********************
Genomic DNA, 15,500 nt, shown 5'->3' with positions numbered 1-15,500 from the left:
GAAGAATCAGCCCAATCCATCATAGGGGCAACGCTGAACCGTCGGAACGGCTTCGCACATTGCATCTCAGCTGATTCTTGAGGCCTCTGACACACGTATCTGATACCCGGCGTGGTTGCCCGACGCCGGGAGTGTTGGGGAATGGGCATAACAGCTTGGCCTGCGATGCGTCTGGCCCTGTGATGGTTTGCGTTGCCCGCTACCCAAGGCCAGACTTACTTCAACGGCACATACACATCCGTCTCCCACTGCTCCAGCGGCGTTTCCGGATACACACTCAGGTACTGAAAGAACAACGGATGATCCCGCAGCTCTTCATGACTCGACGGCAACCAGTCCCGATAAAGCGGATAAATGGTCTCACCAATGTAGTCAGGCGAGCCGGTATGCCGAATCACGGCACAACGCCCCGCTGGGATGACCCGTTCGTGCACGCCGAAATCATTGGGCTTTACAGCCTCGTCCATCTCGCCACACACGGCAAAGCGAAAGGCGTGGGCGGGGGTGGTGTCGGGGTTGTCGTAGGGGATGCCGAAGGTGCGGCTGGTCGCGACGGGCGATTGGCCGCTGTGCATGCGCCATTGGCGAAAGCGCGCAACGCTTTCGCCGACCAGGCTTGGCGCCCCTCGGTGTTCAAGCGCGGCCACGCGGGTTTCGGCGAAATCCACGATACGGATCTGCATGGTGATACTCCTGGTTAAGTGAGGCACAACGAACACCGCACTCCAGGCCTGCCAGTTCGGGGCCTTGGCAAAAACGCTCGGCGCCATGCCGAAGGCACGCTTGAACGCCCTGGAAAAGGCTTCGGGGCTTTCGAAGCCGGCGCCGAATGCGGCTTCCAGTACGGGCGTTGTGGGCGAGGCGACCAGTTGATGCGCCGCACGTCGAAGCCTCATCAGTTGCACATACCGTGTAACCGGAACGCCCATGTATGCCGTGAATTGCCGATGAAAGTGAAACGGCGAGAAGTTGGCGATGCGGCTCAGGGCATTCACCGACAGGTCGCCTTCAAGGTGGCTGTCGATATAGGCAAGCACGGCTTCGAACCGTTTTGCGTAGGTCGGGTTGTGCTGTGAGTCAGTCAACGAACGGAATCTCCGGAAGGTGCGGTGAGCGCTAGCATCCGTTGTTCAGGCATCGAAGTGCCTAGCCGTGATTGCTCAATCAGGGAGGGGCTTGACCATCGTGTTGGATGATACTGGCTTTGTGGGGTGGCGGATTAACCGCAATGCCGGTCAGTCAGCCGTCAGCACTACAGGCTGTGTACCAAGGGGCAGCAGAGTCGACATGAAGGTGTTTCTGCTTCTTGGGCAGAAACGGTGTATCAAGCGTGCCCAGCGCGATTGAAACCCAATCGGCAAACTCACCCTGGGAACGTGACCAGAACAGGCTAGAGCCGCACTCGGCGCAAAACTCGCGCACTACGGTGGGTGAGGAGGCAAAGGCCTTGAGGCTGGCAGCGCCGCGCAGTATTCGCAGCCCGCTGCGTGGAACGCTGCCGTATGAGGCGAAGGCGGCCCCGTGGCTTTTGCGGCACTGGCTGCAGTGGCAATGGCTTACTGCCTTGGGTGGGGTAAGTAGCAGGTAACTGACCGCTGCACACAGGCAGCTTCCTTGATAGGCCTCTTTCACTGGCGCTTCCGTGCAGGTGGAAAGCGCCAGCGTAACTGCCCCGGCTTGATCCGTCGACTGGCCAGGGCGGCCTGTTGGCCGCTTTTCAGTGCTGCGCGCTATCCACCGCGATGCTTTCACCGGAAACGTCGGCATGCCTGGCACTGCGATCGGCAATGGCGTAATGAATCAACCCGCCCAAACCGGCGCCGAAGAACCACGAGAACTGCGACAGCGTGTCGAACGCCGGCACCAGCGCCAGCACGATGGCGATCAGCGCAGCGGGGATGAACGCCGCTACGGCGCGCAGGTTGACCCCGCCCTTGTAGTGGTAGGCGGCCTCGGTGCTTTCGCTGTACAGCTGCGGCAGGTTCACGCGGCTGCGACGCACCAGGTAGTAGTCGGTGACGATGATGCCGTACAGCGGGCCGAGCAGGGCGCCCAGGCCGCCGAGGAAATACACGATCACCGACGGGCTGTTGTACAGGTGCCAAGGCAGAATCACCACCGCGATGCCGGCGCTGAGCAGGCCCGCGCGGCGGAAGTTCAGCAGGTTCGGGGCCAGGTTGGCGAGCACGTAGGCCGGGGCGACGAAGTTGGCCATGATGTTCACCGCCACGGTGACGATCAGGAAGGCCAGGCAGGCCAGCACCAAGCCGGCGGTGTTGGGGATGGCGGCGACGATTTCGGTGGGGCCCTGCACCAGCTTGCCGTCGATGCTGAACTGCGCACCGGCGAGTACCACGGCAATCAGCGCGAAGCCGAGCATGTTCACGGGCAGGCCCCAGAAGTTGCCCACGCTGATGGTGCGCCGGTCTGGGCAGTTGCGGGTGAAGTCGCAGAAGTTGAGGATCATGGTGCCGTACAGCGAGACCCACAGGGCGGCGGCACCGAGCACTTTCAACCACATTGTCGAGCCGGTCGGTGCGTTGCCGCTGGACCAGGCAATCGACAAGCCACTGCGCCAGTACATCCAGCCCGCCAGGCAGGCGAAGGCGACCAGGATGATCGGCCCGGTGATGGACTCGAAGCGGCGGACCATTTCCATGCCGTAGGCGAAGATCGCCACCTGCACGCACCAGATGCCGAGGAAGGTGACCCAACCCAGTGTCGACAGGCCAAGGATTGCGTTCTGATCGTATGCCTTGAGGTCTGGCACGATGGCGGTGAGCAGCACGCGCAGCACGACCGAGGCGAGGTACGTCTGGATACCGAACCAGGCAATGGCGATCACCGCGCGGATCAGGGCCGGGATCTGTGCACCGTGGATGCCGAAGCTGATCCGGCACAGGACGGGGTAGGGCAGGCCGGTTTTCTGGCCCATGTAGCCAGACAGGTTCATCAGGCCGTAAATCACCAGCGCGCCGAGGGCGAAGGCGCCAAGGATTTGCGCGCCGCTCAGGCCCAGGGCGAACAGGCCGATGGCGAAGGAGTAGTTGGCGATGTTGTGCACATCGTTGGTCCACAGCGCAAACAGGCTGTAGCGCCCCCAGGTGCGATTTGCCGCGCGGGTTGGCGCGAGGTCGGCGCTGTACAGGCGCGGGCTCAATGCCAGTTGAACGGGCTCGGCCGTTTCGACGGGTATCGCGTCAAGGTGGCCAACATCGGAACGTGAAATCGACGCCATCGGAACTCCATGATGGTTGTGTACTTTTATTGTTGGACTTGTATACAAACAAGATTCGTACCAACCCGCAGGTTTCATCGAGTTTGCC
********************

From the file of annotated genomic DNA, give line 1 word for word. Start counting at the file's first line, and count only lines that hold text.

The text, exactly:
Genomic DNA, 15,500 nt, shown 5'->3' with positions numbered 1-15,500 from the left: